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Title Mouth breathing and Posterior Cross-Bite
Clinical Question In growing children, does upper airway nasal respiratory obstruction in combination with mouth breathing increase the incidence of posterior cross-bite?
Clinical Bottom Line Yes, mouth breathing in conjunction with upper airway nasal respiratory obstruction increases the risk of posterior cross-bite based upon the current best evidence.
Best Evidence (you may view more info by clicking on the PubMed ID link)
PubMed ID Author / Year Patient Group Study type
(level of evidence)
#1) 19282036Souki/2009401 children, age 2-12Cross-sectional case series
Key resultsThis study showed that children with mouth breathing nasal respiratory impairment more frequently exhibited posterior cross-bite than the general population.
#2) 8054305Oulis/1994120 children ranging from 3-8 yearsCase series
Key resultsPosterior cross-bite presence is higher in children with upper respiratory airway obstruction.
#3) 20352571Stellzig-Eisenhauer/2010N/AReview
Key resultsOulis and Souki articles were reviewed in this article. Prevalence of lateral crossbite in nasal airway obstructed children was increased in comparison with the overall population.
Evidence Search Mouth breathing posterior cross-bite OR nasopharyngeal airway and craniofacial complex.
Comments on
The Evidence
Souki- Each child was evaluated by otorhinolaryngologist to confirm mouth breathing. The dental clinical examinations were performed by 10 orthodontists who were previously calibrated and had worked together. Oulis- The sample population consisted of 120 children aged 3-8 years old who were to receive an adenoidectomy. Clinical examinations of upper respiratory airways were performed by an ENT doctor to determine severity of upper respiratory obstruction and verified blindly by radiologists. In general, this article was valid according to our validity standards. Stellzig-Eisenhaur- This review was inclusive of the available publications up to the time that this review was published in April 2011. This was published in an Otorhinolaryngology head and neck surgery journal. There were only two articles that represented a correlation with upper nasal airway obstruction. Those two articles were the above two articles cited in this CAT. The articles that we reviewed had no competing interests.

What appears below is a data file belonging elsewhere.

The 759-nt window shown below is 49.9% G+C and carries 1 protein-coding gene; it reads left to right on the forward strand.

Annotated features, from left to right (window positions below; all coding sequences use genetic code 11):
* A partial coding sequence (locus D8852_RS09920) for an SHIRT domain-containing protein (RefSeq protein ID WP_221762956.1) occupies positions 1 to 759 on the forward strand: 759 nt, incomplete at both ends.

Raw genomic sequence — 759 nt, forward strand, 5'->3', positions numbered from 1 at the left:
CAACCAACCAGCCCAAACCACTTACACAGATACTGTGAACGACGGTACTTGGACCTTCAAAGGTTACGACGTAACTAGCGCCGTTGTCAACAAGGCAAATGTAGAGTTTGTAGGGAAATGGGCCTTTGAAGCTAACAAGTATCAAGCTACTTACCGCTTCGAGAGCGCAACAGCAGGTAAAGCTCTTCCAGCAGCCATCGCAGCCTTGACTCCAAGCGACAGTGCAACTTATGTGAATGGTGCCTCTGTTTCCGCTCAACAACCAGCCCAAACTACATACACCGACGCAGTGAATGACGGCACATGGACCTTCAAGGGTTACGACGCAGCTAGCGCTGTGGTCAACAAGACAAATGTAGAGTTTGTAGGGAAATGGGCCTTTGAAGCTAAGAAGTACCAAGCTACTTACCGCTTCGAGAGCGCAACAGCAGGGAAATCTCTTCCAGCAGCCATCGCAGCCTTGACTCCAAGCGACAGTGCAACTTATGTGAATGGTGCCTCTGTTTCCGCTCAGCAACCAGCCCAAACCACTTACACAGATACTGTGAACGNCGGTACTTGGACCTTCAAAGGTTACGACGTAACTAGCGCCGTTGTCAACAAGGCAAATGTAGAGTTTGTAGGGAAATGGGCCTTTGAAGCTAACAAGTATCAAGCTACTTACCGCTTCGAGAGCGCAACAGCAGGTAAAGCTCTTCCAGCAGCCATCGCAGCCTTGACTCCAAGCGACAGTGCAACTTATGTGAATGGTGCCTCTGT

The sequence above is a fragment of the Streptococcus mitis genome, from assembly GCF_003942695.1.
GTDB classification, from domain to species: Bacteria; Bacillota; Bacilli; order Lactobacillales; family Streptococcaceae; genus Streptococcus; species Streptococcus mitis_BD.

Applicability These articles are pertinent to pre-adolescent children with upper airway obstruction, mouth breathers, and those with posterior cross-bite.
Specialty/Discipline (General Dentistry) (Orthodontics) (Pediatric Dentistry)
Keywords Posterior Cross-bite, upper airway nasal obstruction
ID# 2258
Date of submission: 04/13/2012spacer
E-mail ryanjk@livemail.uthscsa.edu
Author Joseph Ryan
Co-author(s) e-mail
Faculty mentor/Co-author Damon Wilkerson, DDS
Faculty mentor/Co-author e-mail orthodont@aol.com
Basic Science Rationale
(Mechanisms that may account for and/or explain the clinical question, i.e. is the answer to the clinical question consistent with basic biological, physical and/or behavioral science principles, laws and research?)
post a rationale
None available
Comments and Evidence-Based Updates on the CAT
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by Thien Ho, Juan Verastegui (San Antonio, Texas) on 11/30/2017
A PubMed search performed in November 2017 results in a longitudinal cohort study: Moimaz, 2014 (PMID# 25091288) and across section study: Grippaudo, 2016 ( PMID# 27958599) as more recent evidence. Collective results show that posterior crossbite was associated with nocturnal mouth breathing at 12 and 18 months and with bottle feeding at 12 and 30 months. Additionally, that mouth breathing both increased and decreased overjets past the normal range, which both led to an increased posterior cross-bite. This data supports the clinical statement from CAT#2258 that mouth breathing does increase the risk of resultant posterior cross-bites.

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